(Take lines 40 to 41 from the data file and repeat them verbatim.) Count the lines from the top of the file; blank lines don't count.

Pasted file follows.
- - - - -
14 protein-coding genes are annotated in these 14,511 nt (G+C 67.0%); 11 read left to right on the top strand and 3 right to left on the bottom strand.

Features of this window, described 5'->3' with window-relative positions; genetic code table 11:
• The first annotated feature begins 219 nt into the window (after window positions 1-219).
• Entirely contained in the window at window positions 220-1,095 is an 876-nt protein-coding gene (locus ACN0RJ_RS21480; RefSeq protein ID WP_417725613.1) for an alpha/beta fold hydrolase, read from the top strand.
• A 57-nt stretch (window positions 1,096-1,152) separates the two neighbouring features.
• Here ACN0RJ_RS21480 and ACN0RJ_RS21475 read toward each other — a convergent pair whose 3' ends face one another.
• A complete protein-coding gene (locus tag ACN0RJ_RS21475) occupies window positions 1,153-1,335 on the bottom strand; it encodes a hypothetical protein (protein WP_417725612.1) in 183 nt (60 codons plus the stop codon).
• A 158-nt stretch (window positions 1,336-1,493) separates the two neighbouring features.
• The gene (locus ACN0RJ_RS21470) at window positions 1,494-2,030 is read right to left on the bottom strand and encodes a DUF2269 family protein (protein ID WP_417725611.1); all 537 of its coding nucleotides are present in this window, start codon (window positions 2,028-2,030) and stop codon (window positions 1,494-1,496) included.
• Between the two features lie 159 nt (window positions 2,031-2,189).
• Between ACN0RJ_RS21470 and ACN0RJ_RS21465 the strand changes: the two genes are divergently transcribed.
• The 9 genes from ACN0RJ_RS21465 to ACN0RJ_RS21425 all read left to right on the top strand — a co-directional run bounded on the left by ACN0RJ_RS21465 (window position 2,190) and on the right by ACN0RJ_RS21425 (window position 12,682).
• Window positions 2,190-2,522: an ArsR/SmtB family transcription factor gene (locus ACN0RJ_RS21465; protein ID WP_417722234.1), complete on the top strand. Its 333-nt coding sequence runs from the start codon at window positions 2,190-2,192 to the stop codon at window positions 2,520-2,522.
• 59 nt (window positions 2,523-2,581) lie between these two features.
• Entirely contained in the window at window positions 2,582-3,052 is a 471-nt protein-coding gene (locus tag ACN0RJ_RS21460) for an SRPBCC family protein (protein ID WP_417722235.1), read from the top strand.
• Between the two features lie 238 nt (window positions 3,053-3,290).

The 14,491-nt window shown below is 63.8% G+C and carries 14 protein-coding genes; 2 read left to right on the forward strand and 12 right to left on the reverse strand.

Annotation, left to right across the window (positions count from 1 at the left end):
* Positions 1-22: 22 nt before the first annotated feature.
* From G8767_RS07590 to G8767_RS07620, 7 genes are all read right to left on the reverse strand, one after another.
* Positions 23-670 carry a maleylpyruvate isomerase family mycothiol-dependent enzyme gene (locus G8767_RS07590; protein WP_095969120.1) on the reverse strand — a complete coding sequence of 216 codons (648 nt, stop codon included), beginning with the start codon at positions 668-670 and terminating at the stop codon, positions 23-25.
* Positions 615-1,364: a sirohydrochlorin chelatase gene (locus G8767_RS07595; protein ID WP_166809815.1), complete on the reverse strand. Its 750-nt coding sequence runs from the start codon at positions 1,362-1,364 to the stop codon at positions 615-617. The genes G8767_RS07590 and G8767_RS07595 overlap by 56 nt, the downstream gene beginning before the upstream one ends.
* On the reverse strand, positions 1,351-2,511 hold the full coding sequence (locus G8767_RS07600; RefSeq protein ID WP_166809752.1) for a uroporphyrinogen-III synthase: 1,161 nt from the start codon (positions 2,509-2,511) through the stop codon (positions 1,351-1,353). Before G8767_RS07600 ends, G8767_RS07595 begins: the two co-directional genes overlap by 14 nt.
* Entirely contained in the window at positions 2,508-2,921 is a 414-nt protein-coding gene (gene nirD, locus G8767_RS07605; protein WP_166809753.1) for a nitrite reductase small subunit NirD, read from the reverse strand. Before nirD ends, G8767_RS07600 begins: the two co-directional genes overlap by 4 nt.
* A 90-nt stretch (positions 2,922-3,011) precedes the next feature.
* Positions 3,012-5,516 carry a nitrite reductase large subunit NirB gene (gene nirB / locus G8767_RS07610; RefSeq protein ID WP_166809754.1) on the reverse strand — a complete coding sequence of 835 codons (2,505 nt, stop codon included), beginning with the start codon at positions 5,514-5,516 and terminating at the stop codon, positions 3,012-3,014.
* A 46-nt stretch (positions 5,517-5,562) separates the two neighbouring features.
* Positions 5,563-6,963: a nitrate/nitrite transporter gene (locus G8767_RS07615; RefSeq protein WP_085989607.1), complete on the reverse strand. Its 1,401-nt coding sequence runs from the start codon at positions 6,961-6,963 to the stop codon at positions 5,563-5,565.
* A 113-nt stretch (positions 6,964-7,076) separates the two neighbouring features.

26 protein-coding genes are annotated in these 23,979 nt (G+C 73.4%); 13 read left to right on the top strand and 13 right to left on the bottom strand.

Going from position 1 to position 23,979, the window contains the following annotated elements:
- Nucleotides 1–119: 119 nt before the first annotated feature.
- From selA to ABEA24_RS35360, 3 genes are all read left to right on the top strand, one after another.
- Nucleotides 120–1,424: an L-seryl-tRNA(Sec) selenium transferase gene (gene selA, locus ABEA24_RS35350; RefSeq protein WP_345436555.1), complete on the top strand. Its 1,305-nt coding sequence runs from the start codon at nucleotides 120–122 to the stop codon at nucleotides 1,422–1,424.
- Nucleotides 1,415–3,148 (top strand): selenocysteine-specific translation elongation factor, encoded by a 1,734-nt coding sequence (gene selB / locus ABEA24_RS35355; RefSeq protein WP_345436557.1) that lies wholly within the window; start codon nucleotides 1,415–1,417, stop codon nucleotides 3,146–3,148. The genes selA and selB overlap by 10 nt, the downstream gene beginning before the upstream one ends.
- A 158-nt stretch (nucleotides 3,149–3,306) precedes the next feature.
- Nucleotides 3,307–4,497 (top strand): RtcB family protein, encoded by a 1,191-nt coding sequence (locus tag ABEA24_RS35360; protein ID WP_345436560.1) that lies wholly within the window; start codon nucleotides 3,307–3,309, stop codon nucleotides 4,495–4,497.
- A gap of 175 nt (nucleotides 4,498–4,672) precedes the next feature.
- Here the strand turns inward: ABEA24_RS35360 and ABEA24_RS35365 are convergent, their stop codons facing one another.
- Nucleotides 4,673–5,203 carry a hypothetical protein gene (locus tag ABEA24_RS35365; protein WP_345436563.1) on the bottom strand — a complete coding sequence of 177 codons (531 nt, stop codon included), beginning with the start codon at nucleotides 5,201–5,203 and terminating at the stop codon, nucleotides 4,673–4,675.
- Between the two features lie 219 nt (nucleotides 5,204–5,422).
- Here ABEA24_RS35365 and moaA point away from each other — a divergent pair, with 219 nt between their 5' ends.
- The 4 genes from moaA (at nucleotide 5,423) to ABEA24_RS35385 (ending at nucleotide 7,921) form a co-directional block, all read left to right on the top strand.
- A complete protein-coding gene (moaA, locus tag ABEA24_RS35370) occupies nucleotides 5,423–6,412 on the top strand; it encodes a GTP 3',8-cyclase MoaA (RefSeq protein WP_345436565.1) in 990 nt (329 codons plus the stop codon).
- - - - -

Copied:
- Nucleotides 4,673–5,203 carry a hypothetical protein gene (locus tag ABEA24_RS35365; protein WP_345436563.1) on the bottom strand — a complete coding sequence of 177 codons (531 nt, stop codon included), beginning with the start codon at nucleotides 5,201–5,203 and terminating at the stop codon, nucleotides 4,673–4,675.
- Between the two features lie 219 nt (nucleotides 5,204–5,422).